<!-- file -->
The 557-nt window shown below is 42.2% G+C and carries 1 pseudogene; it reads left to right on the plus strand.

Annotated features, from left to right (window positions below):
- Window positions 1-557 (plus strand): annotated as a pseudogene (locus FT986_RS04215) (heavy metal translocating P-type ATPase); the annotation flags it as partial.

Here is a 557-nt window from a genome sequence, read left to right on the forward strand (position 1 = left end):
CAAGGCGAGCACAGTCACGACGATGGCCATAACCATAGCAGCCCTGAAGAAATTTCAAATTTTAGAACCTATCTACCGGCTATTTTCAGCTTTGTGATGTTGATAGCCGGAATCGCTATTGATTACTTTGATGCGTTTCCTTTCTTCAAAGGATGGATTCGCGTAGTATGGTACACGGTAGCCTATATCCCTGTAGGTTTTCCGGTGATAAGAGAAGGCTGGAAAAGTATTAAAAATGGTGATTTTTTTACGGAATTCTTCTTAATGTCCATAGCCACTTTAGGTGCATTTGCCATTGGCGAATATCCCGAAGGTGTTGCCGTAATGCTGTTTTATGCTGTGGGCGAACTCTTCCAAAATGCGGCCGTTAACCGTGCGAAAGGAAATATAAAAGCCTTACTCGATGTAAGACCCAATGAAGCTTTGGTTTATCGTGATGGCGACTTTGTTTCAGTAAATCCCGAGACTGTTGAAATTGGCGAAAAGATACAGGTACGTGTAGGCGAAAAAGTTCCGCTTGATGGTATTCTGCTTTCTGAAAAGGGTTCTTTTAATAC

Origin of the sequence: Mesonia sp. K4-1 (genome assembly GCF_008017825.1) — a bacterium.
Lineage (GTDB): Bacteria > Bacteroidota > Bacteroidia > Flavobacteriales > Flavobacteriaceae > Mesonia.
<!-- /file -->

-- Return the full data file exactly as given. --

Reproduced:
The 557-nt window shown below is 42.2% G+C and carries 1 pseudogene; it reads left to right on the plus strand.

Annotated features, from left to right (window positions below):
- Window positions 1-557 (plus strand): annotated as a pseudogene (locus FT986_RS04215) (heavy metal translocating P-type ATPase); the annotation flags it as partial.

Here is a 557-nt window from a genome sequence, read left to right on the forward strand (position 1 = left end):
CAAGGCGAGCACAGTCACGACGATGGCCATAACCATAGCAGCCCTGAAGAAATTTCAAATTTTAGAACCTATCTACCGGCTATTTTCAGCTTTGTGATGTTGATAGCCGGAATCGCTATTGATTACTTTGATGCGTTTCCTTTCTTCAAAGGATGGATTCGCGTAGTATGGTACACGGTAGCCTATATCCCTGTAGGTTTTCCGGTGATAAGAGAAGGCTGGAAAAGTATTAAAAATGGTGATTTTTTTACGGAATTCTTCTTAATGTCCATAGCCACTTTAGGTGCATTTGCCATTGGCGAATATCCCGAAGGTGTTGCCGTAATGCTGTTTTATGCTGTGGGCGAACTCTTCCAAAATGCGGCCGTTAACCGTGCGAAAGGAAATATAAAAGCCTTACTCGATGTAAGACCCAATGAAGCTTTGGTTTATCGTGATGGCGACTTTGTTTCAGTAAATCCCGAGACTGTTGAAATTGGCGAAAAGATACAGGTACGTGTAGGCGAAAAAGTTCCGCTTGATGGTATTCTGCTTTCTGAAAAGGGTTCTTTTAATAC

Origin of the sequence: Mesonia sp. K4-1 (genome assembly GCF_008017825.1) — a bacterium.
Lineage (GTDB): Bacteria > Bacteroidota > Bacteroidia > Flavobacteriales > Flavobacteriaceae > Mesonia.